In other words, it is a credulous fool free zone. Wingnuts frequently have problems with that because they tend to be ‘religious’ about frequently repeated doctrines that they read in the sewer and other similar dives.

      I’d add that moonbats also have that problem

  16. Hamish 16

    >>> Armchair Critic [lots of dribble]

    KiwiRail do not have the capacity to make the EMU units; fact. KiwiRail cannot make the time frame; fact. KiwiRail has never build them before; fact. KiwiRail simply cannot handle the large risk, thus: If something went wrong; KiwiRail would need a bail out.

    I’ve read a certain document and I can tell you that the report was based on measurements, requirements etc that are far from what KiwiRail need. Simple things like length of the EMU units, for example.

    If we could build them here, both our government and KiwiRail would JUMP at the chance. But sadly we cannot meet the requirements that the contract will ask for. Hence, KiwiRail won’t even waste the dollars to put a bid in themselves. Say’s it all, really.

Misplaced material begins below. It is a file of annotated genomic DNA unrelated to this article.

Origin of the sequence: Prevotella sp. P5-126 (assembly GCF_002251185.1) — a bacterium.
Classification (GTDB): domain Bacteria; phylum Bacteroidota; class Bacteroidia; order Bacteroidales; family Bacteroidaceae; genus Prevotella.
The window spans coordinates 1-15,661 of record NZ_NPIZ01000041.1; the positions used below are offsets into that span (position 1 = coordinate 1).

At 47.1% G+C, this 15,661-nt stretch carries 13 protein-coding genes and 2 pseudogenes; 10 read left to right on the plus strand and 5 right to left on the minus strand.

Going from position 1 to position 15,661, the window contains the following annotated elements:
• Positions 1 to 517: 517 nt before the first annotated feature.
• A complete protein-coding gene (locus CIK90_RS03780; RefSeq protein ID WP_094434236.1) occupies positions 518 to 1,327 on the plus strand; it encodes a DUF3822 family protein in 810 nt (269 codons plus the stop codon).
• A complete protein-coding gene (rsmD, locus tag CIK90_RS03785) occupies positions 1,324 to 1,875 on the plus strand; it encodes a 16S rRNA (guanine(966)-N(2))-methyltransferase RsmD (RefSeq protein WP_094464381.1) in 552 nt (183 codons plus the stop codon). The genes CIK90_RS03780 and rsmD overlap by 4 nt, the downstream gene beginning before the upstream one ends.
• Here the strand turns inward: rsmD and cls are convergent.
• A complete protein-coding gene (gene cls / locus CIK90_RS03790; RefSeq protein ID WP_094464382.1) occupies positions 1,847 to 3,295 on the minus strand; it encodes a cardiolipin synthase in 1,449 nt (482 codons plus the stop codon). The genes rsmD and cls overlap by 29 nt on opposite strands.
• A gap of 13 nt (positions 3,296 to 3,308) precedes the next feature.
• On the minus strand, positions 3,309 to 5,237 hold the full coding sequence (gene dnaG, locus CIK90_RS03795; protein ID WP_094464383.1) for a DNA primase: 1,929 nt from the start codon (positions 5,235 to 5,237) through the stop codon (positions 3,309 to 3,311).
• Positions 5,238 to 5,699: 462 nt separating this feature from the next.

• MikeG 16.1

      I guess that sort of thinking is why the right wing party in the UK is called the Conservatives. Let’s take a bit of a risk and create some real NZ jobs. Why is the BERL report being dismissed by the right? Are the numbers just a little inconvenient for their idealogy?

      • Hamish 16.1.1

        >>>Why is the BERL report being dismissed by the right? Are the numbers just a little inconvenient for their idealogy?

        Na, just the fact the report is based on false assumptions that are not remotely close to what we will require.

        But don’t let that get in the way, do carry on…

        • Bright Red 16.1.1.1

          Come on Hamish, tell us which of BERL’s assumptions are false.

          • Hamish 16.1.1.1.1

            >>>Come on Hamish, tell us which of BERL’s assumptions are false.

            Sure:

            1) Motive Power
            2) Brake System
            3) Car Length
            4) Setup costs
            5) Time to delivery of units

            There are also some more problems…

            Happy now ?

            • RedLogix 16.1.1.1.1.1

              Hamish,

              BERL are bullshitting. As I stated a week ago, I’ve had a first hand conversation with a senior engineering person at the Woburn workshops. I’m not going to identify him because it was a private conversation, but I assure you if anyone would know the answer to this question he would.